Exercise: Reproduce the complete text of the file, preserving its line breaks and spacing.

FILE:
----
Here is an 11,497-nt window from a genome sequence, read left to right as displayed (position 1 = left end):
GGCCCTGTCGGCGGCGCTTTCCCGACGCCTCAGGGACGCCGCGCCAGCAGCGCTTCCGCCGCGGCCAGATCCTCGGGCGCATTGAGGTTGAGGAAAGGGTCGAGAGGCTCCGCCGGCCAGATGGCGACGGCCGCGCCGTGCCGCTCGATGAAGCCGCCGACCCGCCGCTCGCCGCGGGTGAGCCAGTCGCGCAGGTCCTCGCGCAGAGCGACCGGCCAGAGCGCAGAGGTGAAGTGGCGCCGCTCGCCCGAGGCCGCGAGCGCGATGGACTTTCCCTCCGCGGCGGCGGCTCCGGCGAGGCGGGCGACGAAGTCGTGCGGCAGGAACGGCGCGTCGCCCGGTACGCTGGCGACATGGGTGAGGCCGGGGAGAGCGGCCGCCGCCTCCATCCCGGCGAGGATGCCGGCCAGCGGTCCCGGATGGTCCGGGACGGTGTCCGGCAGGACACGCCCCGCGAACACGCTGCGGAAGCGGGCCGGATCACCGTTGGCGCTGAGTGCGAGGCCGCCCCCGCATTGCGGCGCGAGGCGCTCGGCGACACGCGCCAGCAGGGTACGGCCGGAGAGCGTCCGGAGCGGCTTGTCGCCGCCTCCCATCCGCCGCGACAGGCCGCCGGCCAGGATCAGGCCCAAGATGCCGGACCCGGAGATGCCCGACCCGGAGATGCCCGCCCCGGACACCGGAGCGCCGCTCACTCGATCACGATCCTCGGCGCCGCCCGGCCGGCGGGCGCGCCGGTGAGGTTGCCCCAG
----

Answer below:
Here is an 11,497-nt window from a genome sequence, read left to right as displayed (position 1 = left end):
GGCCCTGTCGGCGGCGCTTTCCCGACGCCTCAGGGACGCCGCGCCAGCAGCGCTTCCGCCGCGGCCAGATCCTCGGGCGCATTGAGGTTGAGGAAAGGGTCGAGAGGCTCCGCCGGCCAGATGGCGACGGCCGCGCCGTGCCGCTCGATGAAGCCGCCGACCCGCCGCTCGCCGCGGGTGAGCCAGTCGCGCAGGTCCTCGCGCAGAGCGACCGGCCAGAGCGCAGAGGTGAAGTGGCGCCGCTCGCCCGAGGCCGCGAGCGCGATGGACTTTCCCTCCGCGGCGGCGGCTCCGGCGAGGCGGGCGACGAAGTCGTGCGGCAGGAACGGCGCGTCGCCCGGTACGCTGGCGACATGGGTGAGGCCGGGGAGAGCGGCCGCCGCCTCCATCCCGGCGAGGATGCCGGCCAGCGGTCCCGGATGGTCCGGGACGGTGTCCGGCAGGACACGCCCCGCGAACACGCTGCGGAAGCGGGCCGGATCACCGTTGGCGCTGAGTGCGAGGCCGCCCCCGCATTGCGGCGCGAGGCGCTCGGCGACACGCGCCAGCAGGGTACGGCCGGAGAGCGTCCGGAGCGGCTTGTCGCCGCCTCCCATCCGCCGCGACAGGCCGCCGGCCAGGATCAGGCCCAAGATGCCGGACCCGGAGATGCCCGACCCGGAGATGCCCGCCCCGGACACCGGAGCGCCGCTCACTCGATCACGATCCTCGGCGCCGCCCGGCCGGCGGGCGCGCCGGTGAGGTTGCCCCAG